Louisa May Alcott was a remarkable woman who lived a full and unusual life. When I first decided to write a novel about her, I wanted to include everything I had learned in my research. Alas, the novel had other plans.
Ultimately, The Lost Summer of Louisa May Alcott became a story of Louisa in the summer of 1855, when she was just 22 and on the precipice of her career as a writer. But this is just one of the many stories I could have written about her. Here are some other fascinating episodes in her life that seem to cry out for exploration in fiction:
–In 1843, when Louisa was ten years old, her father Bronson moved the family, along with a few like-minded philosophers, to a 90-acre farm called Fruitlands. The group planned to renounce commerce, eating meat and dairy products, taking warm baths, wearing wool or cotton clothing, and using animals to work the land. They lasted until January of the New England winter.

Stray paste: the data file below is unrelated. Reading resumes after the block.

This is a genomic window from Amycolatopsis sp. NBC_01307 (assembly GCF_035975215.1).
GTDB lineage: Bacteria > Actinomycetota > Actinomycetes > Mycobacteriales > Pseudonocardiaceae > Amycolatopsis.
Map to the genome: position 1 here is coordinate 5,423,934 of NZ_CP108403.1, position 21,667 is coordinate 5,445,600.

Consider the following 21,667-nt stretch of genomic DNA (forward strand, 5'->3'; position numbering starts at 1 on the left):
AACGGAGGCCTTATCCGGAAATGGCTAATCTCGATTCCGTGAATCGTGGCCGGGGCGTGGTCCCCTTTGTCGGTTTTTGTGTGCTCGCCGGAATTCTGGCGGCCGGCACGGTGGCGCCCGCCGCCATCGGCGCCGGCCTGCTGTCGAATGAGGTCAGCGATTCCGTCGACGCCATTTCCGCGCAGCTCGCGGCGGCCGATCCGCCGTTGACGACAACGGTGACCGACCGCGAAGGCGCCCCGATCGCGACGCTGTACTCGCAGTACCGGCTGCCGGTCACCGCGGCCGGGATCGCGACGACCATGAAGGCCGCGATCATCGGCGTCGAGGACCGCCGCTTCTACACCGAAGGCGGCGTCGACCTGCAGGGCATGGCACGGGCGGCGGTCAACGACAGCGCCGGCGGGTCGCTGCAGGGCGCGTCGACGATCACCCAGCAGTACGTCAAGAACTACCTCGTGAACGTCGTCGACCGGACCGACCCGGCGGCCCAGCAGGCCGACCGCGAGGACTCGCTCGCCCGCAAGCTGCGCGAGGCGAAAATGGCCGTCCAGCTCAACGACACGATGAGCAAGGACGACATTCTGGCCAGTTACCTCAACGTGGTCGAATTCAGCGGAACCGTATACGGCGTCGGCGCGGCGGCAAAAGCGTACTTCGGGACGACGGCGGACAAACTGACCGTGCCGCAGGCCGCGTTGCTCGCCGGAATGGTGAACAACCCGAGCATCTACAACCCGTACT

–In 1862, Louisa answered Dorothea Dix’s call for nurses to care for the thousands of wounded soldiers streaming in to the nation’s capital. For three weeks, she fed and bathed patients, changed bandages and linens, and then developed typhoid fever.
–In 1879, Louisa’s youngest sister May gave birth to a daughter and died a few weeks later. The following year, little Lulu came to Concord. Louisa, at age 47, became a mother after all.